Your leaking thatched hut during the restoration of a pre-Enlightenment state.


Hello, my name is Judas Gutenberg and this is my blaag (pronounced as you would the vomit noise "hyroop-bleuach").


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   mysterious ways
Friday, January 21 2005
Some clients are just flat out irritating, a quality that usually manifests itself over the phone, long before the actual housecall. I had one of these irritating clients today, and, more than irritated, I came away from the experience exhausted. The problem with this guy was that he'd hired me to do some work for him but then it turned out that he didn't really have any faith that I knew what I was doing. It didn't matter that I got his stupid floppy disk drive working in about five minutes; when he wanted to expand his Windows 98 PC to have more than it's present 256 Megs, I told him that Windows 98 doesn't really benefit from lots of RAM. His response was to say that this was a recommendation he'd received from someone who "knows a lot about computers and has worked for a lot of big companies." I'd find myself getting impatient with such statements and cut him off with curt remarks like "Your problems have nothing to do with memory."

Tonight Gretchen and I were picked up by our oldest friends from Eagle's Nest Road and we all carpooled to the house of some mutual friends in Woodstock. These particular friends aren't vegan or even vegetarian, but they are good activist Woodstock liberals. Unfortunately, the male half of the couple tends to be a know-it-all with regard to every topic, and over the course of an evening it gets tiresome hearing him say "I don't know about that," in response to every declarative sentence anyone else in the room is bold enough to make. Things got most interesting over dinner when Mr. Know It All, in the context of listing all the supporters of George W. Bush, included "Zionists." He did so in the typical lefty way, which some of the Jews I know reflexively label "antisemitic." Personally, the word "Zionist" has always carried a negative connotation, but for Gretchen Zionism means something positive, constructive, and idealistic. This inevitably lead into a argument in which Mr. Know It All really should have backed off but didn't. Gretchen eventually got some satisfaction when she corrected Mr. Know It All on his claim that among the original Zionists, Kenya had been in consideration as a possible Jewish homeland. Bzzzt! Wrong answer. The correct answer was Uganda, where Gretchen had spent her infancy.

Tonight the thermometer outside the laboratory window indicated zero degrees Fahrenheit. It was so cold that the laboratory's hydronic loop had difficulty keeping temperatures any higher than about 55 degrees Fahrenheit.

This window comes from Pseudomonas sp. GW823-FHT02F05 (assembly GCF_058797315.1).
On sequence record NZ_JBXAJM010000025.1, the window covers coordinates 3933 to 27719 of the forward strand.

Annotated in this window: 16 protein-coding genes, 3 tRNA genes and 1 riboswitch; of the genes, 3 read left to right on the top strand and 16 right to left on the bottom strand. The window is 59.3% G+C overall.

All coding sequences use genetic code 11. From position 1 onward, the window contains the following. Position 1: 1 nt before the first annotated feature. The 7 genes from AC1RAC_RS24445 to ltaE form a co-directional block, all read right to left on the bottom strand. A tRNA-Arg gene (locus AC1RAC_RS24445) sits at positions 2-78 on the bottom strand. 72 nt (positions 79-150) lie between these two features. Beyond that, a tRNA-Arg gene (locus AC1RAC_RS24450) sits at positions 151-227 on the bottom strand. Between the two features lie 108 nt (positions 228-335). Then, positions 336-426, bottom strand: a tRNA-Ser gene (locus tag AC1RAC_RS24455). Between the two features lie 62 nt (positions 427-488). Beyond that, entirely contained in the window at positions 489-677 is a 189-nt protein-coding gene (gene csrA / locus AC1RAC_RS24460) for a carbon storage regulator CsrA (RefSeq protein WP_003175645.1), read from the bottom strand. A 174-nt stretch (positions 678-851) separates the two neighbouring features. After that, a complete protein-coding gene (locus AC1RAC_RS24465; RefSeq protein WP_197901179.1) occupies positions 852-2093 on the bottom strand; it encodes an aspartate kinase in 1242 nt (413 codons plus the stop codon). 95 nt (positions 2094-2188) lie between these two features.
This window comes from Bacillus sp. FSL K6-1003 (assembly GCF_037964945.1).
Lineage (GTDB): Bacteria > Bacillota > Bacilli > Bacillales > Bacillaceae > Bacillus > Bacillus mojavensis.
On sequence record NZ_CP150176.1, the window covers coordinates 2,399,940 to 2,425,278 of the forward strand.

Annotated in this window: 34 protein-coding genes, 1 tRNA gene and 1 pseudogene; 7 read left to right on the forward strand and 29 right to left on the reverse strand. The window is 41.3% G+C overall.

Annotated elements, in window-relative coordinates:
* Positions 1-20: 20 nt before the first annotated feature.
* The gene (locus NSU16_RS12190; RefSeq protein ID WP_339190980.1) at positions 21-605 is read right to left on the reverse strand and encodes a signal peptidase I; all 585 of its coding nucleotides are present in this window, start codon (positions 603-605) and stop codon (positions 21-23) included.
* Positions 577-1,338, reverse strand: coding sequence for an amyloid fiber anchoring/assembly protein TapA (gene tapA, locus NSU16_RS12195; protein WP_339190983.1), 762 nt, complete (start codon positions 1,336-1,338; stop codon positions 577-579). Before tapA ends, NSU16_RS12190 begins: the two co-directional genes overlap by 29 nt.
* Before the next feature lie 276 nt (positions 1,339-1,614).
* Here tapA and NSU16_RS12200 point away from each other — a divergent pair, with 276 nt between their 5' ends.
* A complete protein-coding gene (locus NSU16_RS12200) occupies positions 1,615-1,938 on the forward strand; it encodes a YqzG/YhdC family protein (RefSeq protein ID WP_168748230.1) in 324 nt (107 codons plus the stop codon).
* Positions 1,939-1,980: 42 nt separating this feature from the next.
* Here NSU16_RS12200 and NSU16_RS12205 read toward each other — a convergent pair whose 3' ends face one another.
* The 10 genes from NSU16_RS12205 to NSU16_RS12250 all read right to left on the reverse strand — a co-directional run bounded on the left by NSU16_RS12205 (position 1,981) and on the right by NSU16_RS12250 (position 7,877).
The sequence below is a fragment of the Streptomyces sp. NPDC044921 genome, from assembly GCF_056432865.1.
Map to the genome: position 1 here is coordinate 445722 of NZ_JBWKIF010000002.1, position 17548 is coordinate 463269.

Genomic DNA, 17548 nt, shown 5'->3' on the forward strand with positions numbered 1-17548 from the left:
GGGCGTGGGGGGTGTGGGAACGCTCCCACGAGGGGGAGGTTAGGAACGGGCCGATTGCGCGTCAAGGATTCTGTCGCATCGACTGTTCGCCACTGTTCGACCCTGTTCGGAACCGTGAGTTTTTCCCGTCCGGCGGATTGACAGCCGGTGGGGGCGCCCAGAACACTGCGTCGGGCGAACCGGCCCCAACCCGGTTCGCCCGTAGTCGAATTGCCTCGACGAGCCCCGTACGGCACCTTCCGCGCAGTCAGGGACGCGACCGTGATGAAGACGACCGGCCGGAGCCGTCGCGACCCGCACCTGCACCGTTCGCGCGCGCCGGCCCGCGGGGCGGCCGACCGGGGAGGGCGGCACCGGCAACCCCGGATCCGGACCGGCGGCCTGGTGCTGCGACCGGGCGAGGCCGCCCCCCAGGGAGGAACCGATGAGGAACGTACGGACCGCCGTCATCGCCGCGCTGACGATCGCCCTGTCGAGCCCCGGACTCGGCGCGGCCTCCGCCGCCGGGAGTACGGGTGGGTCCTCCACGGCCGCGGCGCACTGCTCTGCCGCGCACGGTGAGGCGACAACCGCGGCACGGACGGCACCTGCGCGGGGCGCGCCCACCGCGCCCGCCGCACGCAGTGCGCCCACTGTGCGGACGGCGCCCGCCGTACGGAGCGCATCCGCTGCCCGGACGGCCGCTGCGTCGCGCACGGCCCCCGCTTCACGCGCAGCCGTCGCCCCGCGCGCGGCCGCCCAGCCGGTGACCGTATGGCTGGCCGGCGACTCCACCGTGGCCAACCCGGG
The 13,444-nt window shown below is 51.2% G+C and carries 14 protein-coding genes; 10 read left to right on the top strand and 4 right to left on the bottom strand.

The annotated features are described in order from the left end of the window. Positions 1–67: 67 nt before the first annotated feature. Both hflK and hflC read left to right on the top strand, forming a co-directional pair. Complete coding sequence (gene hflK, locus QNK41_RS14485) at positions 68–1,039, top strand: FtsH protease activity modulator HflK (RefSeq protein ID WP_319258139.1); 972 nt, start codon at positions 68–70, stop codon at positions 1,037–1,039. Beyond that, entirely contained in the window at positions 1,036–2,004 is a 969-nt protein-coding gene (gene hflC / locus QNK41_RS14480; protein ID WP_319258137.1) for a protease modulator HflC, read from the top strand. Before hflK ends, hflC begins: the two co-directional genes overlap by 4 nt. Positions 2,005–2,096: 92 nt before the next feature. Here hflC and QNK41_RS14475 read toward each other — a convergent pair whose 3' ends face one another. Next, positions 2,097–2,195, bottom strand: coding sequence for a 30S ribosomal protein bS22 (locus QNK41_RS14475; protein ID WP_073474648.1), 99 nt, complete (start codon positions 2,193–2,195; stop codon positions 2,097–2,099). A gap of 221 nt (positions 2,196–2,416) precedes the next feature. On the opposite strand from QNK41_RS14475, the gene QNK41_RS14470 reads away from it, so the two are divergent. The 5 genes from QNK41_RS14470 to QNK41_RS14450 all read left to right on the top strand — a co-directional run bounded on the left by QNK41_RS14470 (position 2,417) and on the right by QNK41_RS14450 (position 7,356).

The Lord works in mysterious ways. This is more than a cliché; it's the only vaguely-logical means of explaining all the pain and suffering that an omniscient, all-powerful creator visits upon the mere mortals of our world. And even beyond the mysteries of death and destruction are the common annoyances of mortal life. What purpose could, for example, termites serve in the Lord's plan? When one considers that termites are most destructive in parts of the United States most likely to be populated with fundamentalist Christians, one begins to wonder if perhaps the God of the Universe is more of, say, a Unitarian Universalist than, I don't know, a Southern Pentecost.
But perhaps the most mysterious act of God comes when He sees fit to smite a church. Even the most faithful of churches tend to be pragmatic when it comes to God's fiendish propensity to hit churches with his most awesome weapon: lightning. Every church equipped with a steeple in this country also has a lightning rod at the top of that steeple. You'd think that when a thunderstorm comes through a community the Lord would see fit to bend the rules of physics and maybe strike the second-tallest object available, perhaps a tall oak that has stood on the village green since before the eviction of heathen savages. But no, more often than not it's the church that takes the hit. This can happen even when the building is full of righteous believers. The resulting destruction is often newsworthy, but seldom causes people to question their faith.

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